We Have Always Lived In The Castle: "She Told The Police Those People Deserved To Die."

My name is Mary Katherine Blackwood. I am eighteen years old, and I live with my sister Constance. I have often thought that with any luck at all I could have been born a werewolf, because the two middle fingers on both my hands are the same length, but I have had to be content with what I had. I dislike washing myself, and dogs, and noise. I like my sister Constance, and Richard Plantagenet, and Amanita phalloides, the death-cup mushroom. Everyone else in my family is dead.
This is a Vicious Circle book club pick but I've wanted to give We Have Always Lived In The Castleits full due here too since I think it's such a brilliant little book.

Little it is. The edition pictured clocks in at a cool 146 pages. There are only a handful of characters and many of those mentioned are already dead at the book's opening. The setting is limited to the crumbling Blackwood mansion and the outlying village. The book has the feel of the movie Pleasantville - that reality is limited to a few square miles and then drops off the face of the earth.

Mary (called Merricat) and her older sister Constance live with their ailing uncle Julian. The remainder of their family, including their mother, father and brother, have perished through poisoning. Connie stood trial but was not convicted. The three remaining family members live out their days confined to the house and surrounding property, hiding from the accusatory eyes of their neighbors.

The atmosphere is textbook creepy. Merricat is a strange blend of naiveté (her love for her sister, her sheltered life, her childish habits of collecting and burying objects) and cold calculation (she imagines the villagers dead when she walks there once a week to buy groceries, she makes quick work of an enterprising relation who looks to woo Connie and grasp ahold of their fortune) and these opposing traits drive the novel with chilling force. As a narrator Merricat may be wholly unreliable (she tries her best to keep us from the truth behind the poisoning) but as a character she ranks with the best.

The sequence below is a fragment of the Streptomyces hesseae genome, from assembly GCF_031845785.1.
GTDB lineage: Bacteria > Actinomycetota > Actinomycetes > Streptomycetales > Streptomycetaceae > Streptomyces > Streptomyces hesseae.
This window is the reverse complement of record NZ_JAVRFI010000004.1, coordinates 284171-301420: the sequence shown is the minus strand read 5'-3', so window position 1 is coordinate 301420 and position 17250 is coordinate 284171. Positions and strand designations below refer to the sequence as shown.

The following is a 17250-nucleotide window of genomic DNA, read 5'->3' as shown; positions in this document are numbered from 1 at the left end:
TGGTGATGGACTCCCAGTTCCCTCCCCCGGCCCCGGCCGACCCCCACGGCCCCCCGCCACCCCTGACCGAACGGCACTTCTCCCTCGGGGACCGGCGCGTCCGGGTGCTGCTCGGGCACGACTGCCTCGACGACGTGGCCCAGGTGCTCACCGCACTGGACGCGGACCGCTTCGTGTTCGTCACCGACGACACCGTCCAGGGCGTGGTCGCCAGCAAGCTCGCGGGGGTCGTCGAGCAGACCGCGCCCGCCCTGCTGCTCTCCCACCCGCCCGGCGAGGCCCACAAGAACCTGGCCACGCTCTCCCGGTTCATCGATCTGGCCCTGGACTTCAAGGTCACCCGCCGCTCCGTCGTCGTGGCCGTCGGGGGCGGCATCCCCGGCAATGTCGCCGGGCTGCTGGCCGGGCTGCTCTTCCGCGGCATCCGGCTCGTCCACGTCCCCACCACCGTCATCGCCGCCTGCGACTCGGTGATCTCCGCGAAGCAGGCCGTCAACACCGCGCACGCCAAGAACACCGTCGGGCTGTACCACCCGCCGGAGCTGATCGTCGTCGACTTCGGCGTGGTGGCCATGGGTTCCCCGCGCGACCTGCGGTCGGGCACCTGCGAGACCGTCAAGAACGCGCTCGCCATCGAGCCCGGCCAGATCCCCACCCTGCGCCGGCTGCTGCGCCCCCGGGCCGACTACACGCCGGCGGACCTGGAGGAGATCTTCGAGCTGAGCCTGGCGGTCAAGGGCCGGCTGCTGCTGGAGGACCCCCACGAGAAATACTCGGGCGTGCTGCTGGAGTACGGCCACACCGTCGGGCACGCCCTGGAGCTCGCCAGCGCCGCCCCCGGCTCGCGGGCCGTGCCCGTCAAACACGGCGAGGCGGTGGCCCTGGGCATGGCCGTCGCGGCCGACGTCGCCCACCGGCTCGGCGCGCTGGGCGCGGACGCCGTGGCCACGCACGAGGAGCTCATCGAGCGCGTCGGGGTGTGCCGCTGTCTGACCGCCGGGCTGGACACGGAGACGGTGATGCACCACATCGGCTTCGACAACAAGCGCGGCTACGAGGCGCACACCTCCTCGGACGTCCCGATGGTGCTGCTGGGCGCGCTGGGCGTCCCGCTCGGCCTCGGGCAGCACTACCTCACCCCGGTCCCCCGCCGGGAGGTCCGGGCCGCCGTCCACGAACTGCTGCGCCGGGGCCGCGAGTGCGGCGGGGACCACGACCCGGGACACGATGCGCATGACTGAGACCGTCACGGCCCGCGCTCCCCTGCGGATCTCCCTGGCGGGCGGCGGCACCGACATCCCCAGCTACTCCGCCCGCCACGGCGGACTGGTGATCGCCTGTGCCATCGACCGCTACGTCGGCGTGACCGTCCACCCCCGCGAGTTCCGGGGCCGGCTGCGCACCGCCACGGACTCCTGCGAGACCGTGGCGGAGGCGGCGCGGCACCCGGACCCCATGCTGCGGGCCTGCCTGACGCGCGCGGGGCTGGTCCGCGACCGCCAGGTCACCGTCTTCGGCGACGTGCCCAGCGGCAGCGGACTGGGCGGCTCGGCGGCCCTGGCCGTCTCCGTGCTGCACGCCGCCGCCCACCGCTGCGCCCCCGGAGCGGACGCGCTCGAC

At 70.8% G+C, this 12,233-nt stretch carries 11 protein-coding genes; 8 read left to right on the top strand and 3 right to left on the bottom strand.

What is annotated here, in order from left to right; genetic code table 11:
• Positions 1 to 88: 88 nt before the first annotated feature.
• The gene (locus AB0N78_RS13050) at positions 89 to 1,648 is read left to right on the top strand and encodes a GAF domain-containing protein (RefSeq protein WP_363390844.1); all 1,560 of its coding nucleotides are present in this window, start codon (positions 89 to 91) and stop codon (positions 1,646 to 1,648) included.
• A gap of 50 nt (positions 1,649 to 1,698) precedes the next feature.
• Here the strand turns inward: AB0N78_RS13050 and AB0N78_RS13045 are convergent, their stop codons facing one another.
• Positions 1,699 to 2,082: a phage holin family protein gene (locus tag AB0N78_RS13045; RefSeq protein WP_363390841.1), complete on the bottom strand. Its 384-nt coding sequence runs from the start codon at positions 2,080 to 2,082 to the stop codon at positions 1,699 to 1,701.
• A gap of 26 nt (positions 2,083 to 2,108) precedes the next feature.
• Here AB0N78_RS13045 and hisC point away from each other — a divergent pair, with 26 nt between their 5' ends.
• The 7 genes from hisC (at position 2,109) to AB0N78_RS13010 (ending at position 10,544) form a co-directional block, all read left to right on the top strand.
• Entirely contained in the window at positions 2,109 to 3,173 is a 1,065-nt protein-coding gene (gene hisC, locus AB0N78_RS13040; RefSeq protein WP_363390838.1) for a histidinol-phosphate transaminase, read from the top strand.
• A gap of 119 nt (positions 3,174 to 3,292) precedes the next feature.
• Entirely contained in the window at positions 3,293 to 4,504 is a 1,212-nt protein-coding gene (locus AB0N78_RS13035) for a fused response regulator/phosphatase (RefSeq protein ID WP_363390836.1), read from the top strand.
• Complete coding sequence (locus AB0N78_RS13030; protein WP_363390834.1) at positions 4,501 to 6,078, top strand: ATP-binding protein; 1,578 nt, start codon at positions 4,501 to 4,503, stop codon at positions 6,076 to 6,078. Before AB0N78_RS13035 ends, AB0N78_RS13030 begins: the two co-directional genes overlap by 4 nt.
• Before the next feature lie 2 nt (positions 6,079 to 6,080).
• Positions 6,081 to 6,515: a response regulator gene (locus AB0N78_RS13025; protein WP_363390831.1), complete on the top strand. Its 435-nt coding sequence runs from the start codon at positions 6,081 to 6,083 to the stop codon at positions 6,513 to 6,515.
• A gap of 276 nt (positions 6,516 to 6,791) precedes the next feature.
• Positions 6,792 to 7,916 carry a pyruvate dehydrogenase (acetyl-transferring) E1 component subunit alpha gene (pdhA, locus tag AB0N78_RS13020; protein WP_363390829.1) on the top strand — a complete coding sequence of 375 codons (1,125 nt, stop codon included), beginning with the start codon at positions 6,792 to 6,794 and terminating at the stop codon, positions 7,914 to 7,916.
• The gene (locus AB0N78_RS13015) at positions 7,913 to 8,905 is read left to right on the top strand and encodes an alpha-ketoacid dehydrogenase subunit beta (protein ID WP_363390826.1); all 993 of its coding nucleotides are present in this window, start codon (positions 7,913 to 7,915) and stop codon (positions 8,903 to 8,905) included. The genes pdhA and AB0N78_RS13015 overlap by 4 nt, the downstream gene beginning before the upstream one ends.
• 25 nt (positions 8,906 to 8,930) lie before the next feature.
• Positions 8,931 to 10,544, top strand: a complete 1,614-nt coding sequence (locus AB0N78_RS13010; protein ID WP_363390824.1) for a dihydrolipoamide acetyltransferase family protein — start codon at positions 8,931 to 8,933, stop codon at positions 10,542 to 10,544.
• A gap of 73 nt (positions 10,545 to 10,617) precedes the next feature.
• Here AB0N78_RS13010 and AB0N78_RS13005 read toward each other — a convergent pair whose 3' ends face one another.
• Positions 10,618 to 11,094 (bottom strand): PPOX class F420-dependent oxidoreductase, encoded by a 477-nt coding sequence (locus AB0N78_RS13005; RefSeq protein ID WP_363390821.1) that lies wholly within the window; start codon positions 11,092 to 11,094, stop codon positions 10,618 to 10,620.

For lovers of gothic literature I'm not sure it gets much better than this. Due to its brevity, engaging plot and straightforward (yet deftly written) prose, this novel would also serve as a great gateway book for anyone looking to start (or restart) reading the classics.

We Have Always Lived In The Castle/ Shirley Jackson / PB, 1962


alexis said...

I love Shirley Jackson, and I don't think I've read this book. Now it's going on the list.

Amy said...

I've seen some reviews of this book that have me really wanting to give it a try. It sounds like a lot of fun, especially the gothic feel. I keep imagining I Capture the Castle when I think of it though and I need to get it through my head that they are nothing alike!

B.Kienapple said...

Alexis - I haven't read any other Shirley yet and I'm gunning to - I just got the new Library of America compendium that came out.
Amy - I'm pretty sure it's nothing like I Capture the Castle. :) I read it during the summer (obvs) but I think it would make a great book to curl up around the fire on a winter's night and dive into. Shivers!

alexis said...

Shirley Jackson's short stories are AMAZING.

Ceri said...

Wow, I love the way you described this book. It's definitely going on my wishlist now so thanks for the review. :D

Teddy Rose said...

This book has been on my TBR for quite awhile now. I just recently read and reviewed a Shirley Jackson story, a short story called 'Charles.' From what I have read of Jackson's style, 'Charles' is quite a departure from her books.

B.Kienapple said...

Alexis-I've heard that The Lottery is her most famous story, which puts me to shame since I hadn't heard of it until recently.
Ceri-hope you enjoy! I don't like scary stuff per say (hence why I've never been able to get into Stephen King) but I do like stories more on the side of psychological thrillers.
Teddy-I'm going to look for your review now! I thought I'd heard about all the major classics in university so it's nice to keep discovering these old gems.

Heather said...

I've not heard of this book, though I will be adding it to my TBR list. Thanks for the review.


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